Consider how many synonyms there are for tedium: boredom, monotony, uniformity, dreariness, ennui, listlessness, each with its own subtle nuances. Perhaps it says something about our society that we must differentiate between the boredom of the office cubicle and of the traffic jam.
None of the authors below set out to write a book about tedium, but hovering always just behind the scenes is that debilitating affliction, sluggish and repetitious, playing a central role in their lives.
As you're thinking about this year's Thanksgiving menu, you might be feeling a bit bored. Green bean casserole? Been there. Turkey and stuffing? Meh. Pumpkin pie? Cliché.
We were looking for a little Thanksgiving inspiration, so we reached out to culinary legend Patricia Wells. The veteran restaurant critic and cookbook author has been teaching French cooking for nearly two decades in Paris and Provence.
IanMcKellen and Patrick Stewart have known each other for years — they were both actors at the Royal Shakespeare Company in the '60s and '70s, and both achieved broader fame through movies and television. Both were knighted by Queen Elizabeth II for their work onstage and off. And then, of course, they were cast as mortal enemies in the first X-Men film 14 years ago, and have come back to the roles of Magneto and Professor X several times since.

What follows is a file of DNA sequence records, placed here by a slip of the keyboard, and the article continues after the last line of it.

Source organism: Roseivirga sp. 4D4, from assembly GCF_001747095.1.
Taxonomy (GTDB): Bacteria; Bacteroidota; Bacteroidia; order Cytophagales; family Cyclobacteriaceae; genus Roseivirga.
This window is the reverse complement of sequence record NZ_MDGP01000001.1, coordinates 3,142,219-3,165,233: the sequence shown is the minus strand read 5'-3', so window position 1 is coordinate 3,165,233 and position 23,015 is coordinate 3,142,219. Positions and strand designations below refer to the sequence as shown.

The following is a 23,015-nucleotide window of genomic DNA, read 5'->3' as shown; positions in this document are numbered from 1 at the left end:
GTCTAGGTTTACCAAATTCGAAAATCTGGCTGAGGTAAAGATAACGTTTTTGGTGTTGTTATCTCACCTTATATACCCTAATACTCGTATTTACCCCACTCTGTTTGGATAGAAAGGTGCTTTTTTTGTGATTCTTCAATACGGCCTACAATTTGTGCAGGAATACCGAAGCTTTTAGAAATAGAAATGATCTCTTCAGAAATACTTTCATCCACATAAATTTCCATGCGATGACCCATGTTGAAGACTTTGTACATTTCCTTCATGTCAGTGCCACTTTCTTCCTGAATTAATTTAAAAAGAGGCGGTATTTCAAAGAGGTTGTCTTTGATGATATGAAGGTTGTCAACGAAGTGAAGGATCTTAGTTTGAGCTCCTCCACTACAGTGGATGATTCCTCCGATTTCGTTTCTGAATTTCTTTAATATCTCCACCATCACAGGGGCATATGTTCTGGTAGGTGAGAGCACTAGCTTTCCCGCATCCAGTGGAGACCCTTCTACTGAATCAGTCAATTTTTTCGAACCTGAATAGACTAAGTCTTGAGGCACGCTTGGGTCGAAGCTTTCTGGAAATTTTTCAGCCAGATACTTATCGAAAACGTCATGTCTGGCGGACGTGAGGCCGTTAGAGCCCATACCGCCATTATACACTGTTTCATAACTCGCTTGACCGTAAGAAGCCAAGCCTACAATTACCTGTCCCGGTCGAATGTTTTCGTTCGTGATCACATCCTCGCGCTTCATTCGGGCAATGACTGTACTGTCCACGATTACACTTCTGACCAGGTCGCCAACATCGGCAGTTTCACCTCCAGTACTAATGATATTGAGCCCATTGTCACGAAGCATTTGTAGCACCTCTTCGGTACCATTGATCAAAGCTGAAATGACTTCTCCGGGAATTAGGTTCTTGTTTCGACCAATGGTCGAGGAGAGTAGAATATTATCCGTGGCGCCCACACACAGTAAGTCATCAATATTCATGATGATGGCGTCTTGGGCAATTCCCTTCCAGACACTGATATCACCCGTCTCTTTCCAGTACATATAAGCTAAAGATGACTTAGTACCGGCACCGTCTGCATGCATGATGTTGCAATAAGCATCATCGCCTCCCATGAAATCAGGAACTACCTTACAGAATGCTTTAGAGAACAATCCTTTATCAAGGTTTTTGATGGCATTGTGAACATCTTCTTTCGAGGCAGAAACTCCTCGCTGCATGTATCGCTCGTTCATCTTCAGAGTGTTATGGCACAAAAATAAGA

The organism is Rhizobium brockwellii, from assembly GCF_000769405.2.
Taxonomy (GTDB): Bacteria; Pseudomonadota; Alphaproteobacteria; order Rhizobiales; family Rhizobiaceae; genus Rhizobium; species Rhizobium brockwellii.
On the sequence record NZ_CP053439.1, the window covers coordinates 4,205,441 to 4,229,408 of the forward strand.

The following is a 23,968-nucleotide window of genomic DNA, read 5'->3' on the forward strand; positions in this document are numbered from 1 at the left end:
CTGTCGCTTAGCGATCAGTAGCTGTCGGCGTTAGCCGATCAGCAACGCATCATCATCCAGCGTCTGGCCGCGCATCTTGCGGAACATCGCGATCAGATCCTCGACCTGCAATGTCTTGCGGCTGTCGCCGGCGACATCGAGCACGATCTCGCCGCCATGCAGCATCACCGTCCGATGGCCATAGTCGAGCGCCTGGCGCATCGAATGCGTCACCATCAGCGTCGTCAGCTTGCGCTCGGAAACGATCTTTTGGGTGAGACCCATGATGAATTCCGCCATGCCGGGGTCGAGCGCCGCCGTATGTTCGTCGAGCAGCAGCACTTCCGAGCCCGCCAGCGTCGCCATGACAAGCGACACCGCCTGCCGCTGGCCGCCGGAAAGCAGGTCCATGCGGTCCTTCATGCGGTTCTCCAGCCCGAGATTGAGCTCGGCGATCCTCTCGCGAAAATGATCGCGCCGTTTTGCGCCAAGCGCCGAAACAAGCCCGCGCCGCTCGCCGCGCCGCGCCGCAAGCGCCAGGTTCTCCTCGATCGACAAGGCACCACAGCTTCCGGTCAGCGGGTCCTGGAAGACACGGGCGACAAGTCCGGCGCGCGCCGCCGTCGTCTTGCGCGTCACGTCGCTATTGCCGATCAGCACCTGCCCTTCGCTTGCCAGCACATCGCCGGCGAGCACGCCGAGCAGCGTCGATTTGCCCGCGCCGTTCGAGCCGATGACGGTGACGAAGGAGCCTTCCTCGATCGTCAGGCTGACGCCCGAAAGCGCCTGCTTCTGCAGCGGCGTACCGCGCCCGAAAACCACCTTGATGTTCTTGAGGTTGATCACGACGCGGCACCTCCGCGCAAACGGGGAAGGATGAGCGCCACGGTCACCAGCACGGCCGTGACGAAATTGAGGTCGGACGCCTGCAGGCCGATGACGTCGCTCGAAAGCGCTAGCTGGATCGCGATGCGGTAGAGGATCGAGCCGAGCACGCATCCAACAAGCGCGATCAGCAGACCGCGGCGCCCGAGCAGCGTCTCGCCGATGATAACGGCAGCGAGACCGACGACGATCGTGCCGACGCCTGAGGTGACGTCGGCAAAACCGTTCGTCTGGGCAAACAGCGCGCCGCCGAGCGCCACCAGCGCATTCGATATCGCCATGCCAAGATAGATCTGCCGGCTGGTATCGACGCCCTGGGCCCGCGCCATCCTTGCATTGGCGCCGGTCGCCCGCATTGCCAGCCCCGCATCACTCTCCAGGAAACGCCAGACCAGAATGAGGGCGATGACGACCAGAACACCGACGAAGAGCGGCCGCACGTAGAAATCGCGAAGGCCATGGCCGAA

"We became good friends as a result of shooting multimillion-dollar adventure movies," Stewart says.
Nicholas Dawidoff's Collision Low Crossers: A Year Inside the Turbulent World of NFL Football may be the best book I've ever read about football. It is certainly the most detailed account of the players inside the helmets and the coaches obscured from an enthralled public by large, laminated playsheets.
After a fierce bidding war, FX spinoff cable network FXX won the rights to make all seasons of TV's longest-running scripted show, The Simpsons, available for online streaming. It may be the largest TV syndication deal ever. Anthony Breznican, a senior writer at Entertainment Weekly, says the deal shows how networks are trying to capitalize on the "binge watching" trend. The deal gives FXX the right to air more than 500 episodes of The Simpsons, now in its 25th season on Fox.